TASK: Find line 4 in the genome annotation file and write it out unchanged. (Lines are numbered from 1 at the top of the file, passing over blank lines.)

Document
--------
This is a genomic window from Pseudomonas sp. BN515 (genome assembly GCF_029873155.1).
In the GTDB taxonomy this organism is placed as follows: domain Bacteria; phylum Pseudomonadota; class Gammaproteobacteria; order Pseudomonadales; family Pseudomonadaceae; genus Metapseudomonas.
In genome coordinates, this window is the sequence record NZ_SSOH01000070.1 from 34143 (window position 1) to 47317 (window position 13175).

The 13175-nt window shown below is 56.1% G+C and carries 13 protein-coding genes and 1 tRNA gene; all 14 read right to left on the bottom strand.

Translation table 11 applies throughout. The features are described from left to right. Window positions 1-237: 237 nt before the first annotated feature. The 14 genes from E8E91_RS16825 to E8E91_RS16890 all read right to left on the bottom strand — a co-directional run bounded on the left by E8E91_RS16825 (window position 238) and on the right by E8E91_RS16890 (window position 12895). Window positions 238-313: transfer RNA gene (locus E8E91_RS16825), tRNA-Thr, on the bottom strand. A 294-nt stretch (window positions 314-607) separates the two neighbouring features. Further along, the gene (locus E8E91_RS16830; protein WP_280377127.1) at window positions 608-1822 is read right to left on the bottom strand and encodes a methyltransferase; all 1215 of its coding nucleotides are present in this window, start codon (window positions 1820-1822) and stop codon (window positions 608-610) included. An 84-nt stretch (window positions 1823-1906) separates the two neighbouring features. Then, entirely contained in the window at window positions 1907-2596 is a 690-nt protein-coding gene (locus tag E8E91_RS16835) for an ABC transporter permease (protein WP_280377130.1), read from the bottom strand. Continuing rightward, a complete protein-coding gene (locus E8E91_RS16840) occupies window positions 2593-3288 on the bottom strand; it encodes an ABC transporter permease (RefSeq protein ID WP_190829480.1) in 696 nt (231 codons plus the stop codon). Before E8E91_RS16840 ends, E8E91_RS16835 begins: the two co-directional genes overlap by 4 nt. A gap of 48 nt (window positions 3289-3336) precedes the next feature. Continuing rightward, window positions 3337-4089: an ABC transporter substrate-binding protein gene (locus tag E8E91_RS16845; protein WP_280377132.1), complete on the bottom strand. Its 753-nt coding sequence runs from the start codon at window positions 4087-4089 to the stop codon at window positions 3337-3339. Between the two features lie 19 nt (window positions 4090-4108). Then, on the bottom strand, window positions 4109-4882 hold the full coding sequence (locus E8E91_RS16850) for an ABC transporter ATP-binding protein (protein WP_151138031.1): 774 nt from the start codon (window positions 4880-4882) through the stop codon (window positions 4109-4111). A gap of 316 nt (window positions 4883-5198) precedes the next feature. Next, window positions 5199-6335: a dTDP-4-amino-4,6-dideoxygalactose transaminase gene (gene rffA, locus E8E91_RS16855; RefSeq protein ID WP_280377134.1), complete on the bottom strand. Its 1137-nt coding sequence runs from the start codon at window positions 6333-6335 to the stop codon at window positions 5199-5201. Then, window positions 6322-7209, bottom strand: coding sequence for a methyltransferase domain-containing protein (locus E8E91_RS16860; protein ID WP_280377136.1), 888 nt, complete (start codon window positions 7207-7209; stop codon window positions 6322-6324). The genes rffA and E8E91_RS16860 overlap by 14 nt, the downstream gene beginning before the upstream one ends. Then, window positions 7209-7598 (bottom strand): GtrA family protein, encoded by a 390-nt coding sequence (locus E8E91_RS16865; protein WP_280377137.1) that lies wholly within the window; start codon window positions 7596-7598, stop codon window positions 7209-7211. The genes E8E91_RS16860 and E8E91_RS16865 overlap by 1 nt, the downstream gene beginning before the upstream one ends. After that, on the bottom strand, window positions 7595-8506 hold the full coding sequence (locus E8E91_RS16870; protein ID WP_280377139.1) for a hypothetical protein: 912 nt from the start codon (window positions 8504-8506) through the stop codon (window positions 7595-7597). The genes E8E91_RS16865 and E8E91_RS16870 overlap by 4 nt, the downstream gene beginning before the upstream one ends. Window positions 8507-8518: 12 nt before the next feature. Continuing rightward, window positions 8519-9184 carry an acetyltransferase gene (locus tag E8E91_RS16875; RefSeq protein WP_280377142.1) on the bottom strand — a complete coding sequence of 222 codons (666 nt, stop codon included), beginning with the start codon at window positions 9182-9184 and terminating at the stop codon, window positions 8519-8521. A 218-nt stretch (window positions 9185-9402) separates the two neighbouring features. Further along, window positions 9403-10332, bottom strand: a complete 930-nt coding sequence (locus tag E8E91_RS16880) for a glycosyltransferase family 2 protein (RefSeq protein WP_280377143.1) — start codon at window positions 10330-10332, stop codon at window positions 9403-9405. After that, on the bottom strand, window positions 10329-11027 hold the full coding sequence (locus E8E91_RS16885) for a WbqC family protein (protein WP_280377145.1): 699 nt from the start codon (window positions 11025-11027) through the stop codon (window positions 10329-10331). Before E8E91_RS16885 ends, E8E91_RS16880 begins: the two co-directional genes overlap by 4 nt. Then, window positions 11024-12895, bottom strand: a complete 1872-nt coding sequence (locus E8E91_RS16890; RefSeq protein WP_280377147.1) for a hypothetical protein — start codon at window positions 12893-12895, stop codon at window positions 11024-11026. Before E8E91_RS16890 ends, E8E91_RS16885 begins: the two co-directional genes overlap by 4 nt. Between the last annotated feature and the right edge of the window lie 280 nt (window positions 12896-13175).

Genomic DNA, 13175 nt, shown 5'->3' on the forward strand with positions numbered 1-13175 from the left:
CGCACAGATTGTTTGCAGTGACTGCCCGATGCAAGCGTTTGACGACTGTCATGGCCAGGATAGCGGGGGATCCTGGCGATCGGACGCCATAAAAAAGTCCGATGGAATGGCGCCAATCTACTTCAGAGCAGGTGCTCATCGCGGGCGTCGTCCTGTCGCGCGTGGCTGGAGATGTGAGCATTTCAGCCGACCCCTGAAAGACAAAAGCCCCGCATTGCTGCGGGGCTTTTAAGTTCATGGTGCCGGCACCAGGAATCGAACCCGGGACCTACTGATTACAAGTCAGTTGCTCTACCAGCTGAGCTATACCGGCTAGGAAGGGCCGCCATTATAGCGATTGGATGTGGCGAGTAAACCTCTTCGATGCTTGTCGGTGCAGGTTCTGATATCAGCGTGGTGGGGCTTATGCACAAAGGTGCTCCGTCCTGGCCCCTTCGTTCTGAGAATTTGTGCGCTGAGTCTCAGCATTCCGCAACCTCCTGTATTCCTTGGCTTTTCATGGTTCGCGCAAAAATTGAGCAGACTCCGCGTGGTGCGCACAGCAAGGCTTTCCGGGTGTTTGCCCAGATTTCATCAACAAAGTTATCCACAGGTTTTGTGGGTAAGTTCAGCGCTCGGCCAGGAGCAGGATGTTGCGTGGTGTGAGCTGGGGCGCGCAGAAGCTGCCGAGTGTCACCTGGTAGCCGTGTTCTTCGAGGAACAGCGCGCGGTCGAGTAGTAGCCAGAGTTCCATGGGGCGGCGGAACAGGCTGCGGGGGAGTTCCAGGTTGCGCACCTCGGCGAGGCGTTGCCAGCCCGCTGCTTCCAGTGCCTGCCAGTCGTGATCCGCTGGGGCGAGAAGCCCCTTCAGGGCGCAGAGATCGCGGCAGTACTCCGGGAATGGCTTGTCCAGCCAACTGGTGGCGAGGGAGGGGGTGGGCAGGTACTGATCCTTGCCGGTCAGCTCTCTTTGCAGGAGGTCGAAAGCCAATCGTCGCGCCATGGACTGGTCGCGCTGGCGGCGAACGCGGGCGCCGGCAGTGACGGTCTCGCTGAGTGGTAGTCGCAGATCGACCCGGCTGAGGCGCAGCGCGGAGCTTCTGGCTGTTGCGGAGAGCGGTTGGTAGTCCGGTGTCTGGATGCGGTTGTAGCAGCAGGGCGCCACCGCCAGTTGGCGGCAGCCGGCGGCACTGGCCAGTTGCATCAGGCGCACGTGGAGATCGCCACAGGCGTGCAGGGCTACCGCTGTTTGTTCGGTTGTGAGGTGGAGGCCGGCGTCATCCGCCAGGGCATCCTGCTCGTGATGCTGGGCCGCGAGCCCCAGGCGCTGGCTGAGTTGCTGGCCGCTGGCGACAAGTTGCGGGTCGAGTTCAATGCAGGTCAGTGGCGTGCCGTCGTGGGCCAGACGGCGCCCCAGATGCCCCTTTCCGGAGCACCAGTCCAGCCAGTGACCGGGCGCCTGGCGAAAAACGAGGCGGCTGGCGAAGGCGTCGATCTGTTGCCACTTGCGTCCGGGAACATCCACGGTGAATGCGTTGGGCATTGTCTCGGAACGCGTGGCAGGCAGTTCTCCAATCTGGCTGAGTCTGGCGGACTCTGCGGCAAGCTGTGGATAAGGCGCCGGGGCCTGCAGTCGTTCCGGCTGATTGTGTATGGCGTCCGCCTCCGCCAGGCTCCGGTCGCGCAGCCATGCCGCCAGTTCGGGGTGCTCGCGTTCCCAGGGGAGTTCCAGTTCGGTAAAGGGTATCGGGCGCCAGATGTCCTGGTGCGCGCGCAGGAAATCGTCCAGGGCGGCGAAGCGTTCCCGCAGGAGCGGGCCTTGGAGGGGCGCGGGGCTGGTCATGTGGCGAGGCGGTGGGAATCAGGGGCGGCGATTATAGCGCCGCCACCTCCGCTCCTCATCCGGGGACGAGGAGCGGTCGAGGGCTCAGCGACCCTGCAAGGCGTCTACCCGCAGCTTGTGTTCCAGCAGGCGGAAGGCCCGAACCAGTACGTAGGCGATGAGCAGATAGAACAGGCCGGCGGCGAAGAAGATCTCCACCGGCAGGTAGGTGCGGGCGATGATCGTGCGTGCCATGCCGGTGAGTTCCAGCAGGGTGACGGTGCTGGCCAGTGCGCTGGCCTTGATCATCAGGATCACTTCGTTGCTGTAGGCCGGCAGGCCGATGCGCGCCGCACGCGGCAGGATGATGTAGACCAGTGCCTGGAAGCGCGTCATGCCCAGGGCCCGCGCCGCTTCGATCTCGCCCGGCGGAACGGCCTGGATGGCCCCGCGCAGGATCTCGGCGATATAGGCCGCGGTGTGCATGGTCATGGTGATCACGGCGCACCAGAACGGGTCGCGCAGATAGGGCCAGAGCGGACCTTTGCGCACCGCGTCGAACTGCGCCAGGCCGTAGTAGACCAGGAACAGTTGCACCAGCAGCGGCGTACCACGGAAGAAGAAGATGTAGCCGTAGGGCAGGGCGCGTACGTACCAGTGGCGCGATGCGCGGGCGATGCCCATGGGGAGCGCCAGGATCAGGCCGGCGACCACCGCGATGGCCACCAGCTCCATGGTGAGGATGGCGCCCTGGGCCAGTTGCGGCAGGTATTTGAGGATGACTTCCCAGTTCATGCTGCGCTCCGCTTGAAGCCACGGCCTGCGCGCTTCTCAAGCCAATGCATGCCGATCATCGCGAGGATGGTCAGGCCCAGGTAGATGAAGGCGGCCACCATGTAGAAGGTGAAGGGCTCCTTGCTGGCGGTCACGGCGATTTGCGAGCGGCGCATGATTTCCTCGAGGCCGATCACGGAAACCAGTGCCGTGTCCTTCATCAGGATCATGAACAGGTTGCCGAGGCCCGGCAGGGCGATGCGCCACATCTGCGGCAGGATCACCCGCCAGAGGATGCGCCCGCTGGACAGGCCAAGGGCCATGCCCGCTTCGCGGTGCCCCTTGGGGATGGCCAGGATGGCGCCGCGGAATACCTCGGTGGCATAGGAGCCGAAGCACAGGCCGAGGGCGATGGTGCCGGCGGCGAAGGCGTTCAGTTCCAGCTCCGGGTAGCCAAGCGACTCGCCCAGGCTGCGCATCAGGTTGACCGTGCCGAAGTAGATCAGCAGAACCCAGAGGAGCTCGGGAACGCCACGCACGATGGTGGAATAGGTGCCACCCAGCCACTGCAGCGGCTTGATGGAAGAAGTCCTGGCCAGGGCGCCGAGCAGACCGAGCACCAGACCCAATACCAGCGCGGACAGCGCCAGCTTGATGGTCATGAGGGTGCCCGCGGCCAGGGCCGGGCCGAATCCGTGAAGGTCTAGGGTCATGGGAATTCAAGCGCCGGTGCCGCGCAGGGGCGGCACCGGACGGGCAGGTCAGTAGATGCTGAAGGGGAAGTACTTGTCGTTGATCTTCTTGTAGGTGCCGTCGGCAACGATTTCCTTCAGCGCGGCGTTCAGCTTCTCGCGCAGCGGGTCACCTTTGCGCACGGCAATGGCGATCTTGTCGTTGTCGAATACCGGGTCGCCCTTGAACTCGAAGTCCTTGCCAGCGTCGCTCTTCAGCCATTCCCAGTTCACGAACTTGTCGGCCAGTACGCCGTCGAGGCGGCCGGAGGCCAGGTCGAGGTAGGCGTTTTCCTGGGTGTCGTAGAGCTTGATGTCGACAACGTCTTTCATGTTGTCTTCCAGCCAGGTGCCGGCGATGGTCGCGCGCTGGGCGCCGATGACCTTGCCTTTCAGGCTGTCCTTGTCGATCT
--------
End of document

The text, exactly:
The 13175-nt window shown below is 56.1% G+C and carries 13 protein-coding genes and 1 tRNA gene; all 14 read right to left on the bottom strand.